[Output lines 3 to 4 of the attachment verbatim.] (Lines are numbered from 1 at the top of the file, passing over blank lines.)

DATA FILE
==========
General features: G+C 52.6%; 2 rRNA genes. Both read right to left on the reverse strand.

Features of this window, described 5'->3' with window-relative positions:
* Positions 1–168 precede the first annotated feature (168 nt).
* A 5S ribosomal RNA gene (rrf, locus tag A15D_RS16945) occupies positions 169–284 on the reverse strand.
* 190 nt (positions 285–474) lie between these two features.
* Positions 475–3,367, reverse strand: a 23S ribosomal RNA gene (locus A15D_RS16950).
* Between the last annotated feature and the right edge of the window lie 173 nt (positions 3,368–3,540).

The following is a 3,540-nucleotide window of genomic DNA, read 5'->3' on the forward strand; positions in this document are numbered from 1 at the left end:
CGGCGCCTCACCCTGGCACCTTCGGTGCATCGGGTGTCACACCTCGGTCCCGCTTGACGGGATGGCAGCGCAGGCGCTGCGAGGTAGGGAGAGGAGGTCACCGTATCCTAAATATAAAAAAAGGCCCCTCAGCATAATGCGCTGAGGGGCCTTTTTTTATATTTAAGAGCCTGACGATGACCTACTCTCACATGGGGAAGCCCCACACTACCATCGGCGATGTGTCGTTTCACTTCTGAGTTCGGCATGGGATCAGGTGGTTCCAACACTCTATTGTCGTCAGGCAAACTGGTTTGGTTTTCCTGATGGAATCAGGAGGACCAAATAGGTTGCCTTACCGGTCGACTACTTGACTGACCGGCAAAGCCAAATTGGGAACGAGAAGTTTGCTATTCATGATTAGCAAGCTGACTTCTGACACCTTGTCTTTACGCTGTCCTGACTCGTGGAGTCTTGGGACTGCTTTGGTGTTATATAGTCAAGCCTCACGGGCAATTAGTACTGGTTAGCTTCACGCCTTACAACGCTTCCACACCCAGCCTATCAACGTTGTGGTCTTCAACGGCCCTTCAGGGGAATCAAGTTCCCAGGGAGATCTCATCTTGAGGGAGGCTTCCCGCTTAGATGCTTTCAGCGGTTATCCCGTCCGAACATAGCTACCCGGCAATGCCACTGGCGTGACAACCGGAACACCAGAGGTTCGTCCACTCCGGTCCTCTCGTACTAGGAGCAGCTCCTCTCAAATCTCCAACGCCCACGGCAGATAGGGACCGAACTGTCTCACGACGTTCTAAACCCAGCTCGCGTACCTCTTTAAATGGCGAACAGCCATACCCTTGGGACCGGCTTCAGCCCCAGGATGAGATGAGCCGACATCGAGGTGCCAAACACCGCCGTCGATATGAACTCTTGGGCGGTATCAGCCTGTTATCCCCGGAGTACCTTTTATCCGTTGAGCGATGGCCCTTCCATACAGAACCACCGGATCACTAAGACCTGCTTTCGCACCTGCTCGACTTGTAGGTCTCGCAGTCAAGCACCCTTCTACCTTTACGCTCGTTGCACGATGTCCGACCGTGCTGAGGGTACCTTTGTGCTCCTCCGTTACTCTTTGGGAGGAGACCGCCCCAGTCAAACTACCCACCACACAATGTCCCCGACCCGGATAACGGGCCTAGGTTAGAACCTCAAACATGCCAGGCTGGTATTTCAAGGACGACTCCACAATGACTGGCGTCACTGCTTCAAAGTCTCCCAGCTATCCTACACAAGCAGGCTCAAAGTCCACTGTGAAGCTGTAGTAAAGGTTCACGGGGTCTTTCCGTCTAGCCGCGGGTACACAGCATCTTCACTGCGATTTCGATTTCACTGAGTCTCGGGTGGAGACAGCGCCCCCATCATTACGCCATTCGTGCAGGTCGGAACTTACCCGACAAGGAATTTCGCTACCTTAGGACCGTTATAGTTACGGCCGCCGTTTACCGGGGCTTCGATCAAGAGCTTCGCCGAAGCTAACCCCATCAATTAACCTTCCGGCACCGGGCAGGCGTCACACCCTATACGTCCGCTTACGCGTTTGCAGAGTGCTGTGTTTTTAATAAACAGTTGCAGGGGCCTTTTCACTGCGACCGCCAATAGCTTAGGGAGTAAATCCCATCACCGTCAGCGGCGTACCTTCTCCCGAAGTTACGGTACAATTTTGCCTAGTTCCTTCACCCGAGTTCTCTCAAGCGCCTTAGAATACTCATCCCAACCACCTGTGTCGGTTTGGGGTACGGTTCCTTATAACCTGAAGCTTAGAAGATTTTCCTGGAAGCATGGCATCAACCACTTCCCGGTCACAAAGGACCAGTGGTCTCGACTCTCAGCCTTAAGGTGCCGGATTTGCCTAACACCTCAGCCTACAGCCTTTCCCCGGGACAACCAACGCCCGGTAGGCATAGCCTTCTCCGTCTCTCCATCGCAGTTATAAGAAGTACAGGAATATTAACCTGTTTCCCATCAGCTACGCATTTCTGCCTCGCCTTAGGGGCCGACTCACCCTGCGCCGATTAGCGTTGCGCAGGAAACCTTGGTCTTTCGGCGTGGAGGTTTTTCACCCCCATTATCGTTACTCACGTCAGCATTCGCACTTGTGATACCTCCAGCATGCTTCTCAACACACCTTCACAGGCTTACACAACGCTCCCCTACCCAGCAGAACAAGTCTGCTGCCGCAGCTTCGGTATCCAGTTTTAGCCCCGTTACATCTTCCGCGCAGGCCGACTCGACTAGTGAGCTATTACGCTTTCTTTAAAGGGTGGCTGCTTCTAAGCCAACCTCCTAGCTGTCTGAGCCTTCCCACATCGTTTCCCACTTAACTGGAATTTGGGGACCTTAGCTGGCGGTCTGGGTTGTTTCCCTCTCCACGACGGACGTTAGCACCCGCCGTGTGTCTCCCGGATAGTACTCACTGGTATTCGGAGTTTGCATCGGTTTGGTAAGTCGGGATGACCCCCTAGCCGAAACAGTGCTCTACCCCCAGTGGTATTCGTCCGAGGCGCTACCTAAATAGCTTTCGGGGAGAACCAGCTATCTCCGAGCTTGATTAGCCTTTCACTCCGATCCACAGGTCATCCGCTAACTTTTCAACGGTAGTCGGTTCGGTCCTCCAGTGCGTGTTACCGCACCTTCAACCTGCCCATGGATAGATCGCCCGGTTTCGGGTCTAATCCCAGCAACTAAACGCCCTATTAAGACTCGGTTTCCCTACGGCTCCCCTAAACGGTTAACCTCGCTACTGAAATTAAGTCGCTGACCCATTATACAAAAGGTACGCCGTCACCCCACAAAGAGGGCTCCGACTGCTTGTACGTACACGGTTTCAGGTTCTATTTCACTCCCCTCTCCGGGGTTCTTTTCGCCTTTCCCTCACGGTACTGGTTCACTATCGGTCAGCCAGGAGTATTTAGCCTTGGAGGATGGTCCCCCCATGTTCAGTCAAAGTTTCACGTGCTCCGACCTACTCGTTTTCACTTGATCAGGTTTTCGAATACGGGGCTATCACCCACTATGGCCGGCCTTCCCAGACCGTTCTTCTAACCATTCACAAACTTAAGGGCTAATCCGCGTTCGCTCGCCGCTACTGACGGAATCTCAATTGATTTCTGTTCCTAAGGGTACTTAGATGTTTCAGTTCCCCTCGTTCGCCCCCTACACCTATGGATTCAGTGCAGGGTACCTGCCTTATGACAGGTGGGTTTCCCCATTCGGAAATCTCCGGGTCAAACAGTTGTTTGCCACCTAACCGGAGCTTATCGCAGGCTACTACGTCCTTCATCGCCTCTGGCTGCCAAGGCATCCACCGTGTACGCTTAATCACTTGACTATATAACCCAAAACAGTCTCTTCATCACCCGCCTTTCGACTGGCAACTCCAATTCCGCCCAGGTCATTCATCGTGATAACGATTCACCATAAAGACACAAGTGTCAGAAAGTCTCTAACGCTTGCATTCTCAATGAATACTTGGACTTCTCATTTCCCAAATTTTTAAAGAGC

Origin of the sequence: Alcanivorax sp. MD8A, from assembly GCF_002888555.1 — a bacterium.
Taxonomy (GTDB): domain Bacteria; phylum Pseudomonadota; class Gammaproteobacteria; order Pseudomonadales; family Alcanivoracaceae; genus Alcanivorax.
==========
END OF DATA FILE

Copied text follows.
* Positions 1–168 precede the first annotated feature (168 nt).
* A 5S ribosomal RNA gene (rrf, locus tag A15D_RS16945) occupies positions 169–284 on the reverse strand.